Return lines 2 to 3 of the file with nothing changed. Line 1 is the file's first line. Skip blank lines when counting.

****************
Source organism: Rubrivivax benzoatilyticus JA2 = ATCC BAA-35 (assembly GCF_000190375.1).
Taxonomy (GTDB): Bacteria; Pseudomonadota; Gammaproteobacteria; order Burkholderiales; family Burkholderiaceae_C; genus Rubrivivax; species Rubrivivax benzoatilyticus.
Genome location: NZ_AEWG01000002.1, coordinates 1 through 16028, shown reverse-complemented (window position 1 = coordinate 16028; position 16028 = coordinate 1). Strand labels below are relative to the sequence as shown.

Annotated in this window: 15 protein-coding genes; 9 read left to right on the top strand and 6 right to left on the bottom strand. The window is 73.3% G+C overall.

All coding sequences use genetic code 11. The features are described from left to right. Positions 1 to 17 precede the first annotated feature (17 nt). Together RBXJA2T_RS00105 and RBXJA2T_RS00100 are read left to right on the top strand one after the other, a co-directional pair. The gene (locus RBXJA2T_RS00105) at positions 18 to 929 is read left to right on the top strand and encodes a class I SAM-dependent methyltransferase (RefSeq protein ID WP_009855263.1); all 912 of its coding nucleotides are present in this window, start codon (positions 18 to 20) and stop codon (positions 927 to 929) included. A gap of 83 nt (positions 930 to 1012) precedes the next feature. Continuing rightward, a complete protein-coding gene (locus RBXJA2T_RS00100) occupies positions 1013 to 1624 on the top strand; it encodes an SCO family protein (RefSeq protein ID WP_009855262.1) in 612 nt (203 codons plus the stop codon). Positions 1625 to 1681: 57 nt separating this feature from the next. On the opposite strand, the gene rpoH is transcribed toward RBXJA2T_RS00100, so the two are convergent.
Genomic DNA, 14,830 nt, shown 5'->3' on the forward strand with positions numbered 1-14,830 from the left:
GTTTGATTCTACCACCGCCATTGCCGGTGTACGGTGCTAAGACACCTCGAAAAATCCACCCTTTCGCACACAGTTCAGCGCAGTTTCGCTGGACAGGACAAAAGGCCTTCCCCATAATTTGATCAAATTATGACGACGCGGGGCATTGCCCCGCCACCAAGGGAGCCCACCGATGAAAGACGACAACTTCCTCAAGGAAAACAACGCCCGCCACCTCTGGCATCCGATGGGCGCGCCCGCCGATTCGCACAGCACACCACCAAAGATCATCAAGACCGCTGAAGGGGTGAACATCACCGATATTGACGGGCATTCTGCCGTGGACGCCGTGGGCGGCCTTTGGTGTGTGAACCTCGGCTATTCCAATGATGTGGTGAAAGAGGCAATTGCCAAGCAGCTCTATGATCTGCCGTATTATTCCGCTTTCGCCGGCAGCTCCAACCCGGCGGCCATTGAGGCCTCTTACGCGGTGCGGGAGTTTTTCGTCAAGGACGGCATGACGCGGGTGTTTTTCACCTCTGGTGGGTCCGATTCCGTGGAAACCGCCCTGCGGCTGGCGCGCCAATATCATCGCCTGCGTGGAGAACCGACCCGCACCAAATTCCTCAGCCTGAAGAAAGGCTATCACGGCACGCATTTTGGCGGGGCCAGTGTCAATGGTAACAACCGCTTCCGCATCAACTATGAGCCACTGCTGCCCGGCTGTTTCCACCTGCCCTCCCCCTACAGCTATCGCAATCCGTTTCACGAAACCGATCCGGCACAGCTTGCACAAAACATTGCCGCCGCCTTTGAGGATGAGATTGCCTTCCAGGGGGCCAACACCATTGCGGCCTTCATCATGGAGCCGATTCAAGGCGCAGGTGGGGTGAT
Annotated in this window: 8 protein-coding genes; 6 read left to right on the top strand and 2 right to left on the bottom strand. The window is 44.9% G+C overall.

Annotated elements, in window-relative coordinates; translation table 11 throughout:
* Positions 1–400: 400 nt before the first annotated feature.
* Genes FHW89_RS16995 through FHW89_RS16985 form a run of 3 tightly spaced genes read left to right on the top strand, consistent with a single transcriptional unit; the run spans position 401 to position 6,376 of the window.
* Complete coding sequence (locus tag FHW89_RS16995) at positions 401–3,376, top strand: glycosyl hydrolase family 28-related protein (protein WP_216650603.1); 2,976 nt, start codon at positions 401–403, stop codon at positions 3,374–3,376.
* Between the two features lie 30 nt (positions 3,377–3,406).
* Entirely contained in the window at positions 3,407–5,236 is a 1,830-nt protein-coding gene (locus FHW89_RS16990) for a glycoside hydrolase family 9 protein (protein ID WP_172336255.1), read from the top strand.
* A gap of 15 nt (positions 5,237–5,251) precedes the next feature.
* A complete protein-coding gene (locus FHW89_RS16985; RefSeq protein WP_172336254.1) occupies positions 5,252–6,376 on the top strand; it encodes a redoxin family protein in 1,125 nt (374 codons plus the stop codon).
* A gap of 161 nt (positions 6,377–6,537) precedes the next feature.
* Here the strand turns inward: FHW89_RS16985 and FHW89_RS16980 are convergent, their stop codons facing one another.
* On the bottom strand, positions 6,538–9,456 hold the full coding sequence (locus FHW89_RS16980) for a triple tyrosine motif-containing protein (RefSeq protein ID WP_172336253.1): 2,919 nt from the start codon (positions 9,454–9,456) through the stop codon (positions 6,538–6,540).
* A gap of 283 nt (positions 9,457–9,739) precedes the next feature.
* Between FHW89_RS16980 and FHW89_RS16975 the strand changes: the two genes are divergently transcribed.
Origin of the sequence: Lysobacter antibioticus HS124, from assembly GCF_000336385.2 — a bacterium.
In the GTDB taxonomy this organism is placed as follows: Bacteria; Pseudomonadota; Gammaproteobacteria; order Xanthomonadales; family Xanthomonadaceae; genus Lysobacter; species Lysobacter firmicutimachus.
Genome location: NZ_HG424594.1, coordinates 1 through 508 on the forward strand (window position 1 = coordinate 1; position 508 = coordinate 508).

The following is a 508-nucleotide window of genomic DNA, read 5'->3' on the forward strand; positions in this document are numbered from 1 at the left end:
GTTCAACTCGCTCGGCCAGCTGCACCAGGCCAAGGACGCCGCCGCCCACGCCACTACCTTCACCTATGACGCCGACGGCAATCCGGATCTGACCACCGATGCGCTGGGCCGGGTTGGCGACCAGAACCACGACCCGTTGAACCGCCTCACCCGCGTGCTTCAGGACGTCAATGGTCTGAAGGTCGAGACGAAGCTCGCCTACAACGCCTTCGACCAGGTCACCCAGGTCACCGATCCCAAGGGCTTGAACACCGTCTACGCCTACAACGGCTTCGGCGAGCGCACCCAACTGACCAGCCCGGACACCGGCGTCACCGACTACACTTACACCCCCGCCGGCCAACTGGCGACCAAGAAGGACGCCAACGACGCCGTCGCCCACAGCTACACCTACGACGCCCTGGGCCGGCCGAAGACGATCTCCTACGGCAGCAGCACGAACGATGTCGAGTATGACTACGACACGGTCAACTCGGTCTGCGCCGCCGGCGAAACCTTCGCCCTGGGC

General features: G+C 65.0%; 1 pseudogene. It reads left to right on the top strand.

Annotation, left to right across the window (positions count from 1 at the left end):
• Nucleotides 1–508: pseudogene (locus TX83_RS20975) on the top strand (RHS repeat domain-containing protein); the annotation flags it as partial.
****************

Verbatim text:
Taxonomy (GTDB): Bacteria; Pseudomonadota; Gammaproteobacteria; order Burkholderiales; family Burkholderiaceae_C; genus Rubrivivax; species Rubrivivax benzoatilyticus.
Genome location: NZ_AEWG01000002.1, coordinates 1 through 16028, shown reverse-complemented (window position 1 = coordinate 16028; position 16028 = coordinate 1). Strand labels below are relative to the sequence as shown.